MYRTLE BEACH, S.C. -- Hurricane Floyd will be remembered for its intense rain and flooding, not for the monster it was made out to be.
"This has been the worst flooding we've seen, so it's going to take some time to see how it all works out," said John Smithson with the city of North Myrtle Beach.
The city's first priority: Clearing U.S. Highway 17 of debris.
"We want to get people in as quickly as possible, but we want to make it as safe as possible," said Mr. Smithson.
At 7 a.m. Horry County officials released a statement telling anyone trying to return home to "cease their efforts immediately."
"Vehicles should not attempt to drive through flooded areas," the statement said. The state's evacuation order had not been lifted in Horry or Georgetown counties.
There were reports of vehicles attempting to make it across U.S. Highway 501 and officials warned residents that they would be "turned back."
"Hurricane Floyd will be remembered for the water and the flooding," said Jill Watts, director of customer communications for Santee Cooper electric company. About 61,000 customers were without power in the three-county area, she said.
The only residents in sight Thursday morning were those working in the hotels, packing up used sandbags, taking down plywood, and assessing damage to buildings.
But because of the massive evacuation orders still intact, most residents were nowhere to be found.
The residents that stayed looked out at sunny skies and calm seas -- in stark opposition to the howling winds and torrential rains from the night before.
"The wind was just wild," said Marty Nolen, who rode out her first hurricane Wednesday night. "It was whipping around."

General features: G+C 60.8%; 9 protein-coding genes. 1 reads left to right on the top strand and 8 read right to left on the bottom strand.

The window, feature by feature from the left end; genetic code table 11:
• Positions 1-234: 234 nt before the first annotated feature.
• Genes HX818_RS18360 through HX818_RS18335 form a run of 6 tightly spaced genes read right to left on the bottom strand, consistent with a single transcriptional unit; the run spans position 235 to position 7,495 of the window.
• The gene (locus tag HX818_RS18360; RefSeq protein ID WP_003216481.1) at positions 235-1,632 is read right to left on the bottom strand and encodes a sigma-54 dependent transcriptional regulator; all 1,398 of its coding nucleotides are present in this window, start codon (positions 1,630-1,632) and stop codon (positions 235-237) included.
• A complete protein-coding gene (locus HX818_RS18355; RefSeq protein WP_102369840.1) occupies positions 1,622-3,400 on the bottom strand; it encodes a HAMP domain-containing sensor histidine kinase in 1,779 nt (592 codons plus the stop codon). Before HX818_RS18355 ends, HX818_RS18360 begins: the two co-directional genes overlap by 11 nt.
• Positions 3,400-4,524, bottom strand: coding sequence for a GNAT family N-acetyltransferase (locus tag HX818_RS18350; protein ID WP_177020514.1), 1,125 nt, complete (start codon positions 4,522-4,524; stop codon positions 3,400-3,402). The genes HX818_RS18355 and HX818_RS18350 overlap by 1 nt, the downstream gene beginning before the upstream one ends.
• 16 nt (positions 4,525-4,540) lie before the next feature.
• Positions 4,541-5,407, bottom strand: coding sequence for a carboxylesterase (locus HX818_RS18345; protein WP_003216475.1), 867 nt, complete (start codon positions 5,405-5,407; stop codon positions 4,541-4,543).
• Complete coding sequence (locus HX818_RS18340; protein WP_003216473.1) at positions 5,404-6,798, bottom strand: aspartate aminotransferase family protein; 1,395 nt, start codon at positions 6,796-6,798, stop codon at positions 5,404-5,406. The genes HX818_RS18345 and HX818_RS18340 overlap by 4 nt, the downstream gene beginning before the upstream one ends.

Bill Quaranto, the owner of El Dorado Hotel on Ocean Boulevard, stayed through the storm.
"We tracked it real carefully," Mr. Quaranto said. "Once the winds hit, and moved it along the coast line, we saw it was pushing north."
For many residents, getting back to the coast will be the trick.
Sgt. Joe Nell with the South Carolina Highway Patrol said maintenance crews were out early cleaning streets.
"Secondary roads and primary roads are clearing pretty fast," he said, advising residents to take their time coming back home. "We want everybody to be patient so we can get them in with an orderly fashion."
The worst of the storm came just after midnight, with wind gusts reaching 71 mph, according to local forecasters.
Television station WPED took telephone calls throughout the night, devoting its coverage to Floyd's brush with the coast.
Police officers were the first out of bed, surveying the damage and quickly discovering that Floyd was just a bad storm.
"Basically, there are a lot of trees down, impassable roads and a lot of flooded areas," said Cheryl Henry, the public information officer for Horry County.
Ten shelters in the county registered 5,212 guests, not even reaching their capacity of 6,300.
Residents were asked to remain in the shelters until the evacuation order is lifted.
Floyd clearly left its mark around town: The storm chopped off the end of the Cherry Grove Pier and there were downed trees and power lines along 21st Avenue North in the Cherry Grove community.
On Ocean Boulevard, in front of Pan American Resort, police had set up barricades due to flooding.
Water reached the windows of a white Ford Bronco, captured in the middle of the flood.